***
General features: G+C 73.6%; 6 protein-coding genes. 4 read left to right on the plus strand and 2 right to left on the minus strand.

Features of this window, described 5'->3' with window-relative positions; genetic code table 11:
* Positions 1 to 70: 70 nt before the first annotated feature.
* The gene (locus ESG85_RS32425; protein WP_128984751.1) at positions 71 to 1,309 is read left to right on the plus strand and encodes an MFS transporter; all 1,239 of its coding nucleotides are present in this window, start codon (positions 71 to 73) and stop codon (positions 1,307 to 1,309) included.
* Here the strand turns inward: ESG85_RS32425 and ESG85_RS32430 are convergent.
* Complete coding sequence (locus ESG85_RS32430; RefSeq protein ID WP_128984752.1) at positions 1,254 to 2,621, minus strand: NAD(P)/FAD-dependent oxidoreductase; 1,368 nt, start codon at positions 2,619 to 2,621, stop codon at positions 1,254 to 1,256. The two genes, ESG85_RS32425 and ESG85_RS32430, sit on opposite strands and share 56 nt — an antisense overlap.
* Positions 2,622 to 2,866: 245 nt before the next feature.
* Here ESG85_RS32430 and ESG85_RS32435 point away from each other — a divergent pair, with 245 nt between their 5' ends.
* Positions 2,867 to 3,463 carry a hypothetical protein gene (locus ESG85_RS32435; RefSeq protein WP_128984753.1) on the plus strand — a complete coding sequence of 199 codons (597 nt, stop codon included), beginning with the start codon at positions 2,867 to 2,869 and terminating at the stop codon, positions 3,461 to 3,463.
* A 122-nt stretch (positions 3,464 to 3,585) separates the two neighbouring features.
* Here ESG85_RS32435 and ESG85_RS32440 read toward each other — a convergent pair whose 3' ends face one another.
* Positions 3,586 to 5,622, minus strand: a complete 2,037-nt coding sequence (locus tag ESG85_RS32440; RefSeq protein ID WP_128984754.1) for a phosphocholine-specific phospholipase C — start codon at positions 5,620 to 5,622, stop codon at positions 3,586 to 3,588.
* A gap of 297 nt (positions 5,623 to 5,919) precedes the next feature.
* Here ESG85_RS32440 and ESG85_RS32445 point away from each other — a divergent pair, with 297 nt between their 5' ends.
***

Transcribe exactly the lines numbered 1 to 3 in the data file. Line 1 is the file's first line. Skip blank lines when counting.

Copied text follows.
General features: G+C 73.6%; 6 protein-coding genes. 4 read left to right on the plus strand and 2 right to left on the minus strand.

Features of this window, described 5'->3' with window-relative positions; genetic code table 11:
* Positions 1 to 70: 70 nt before the first annotated feature.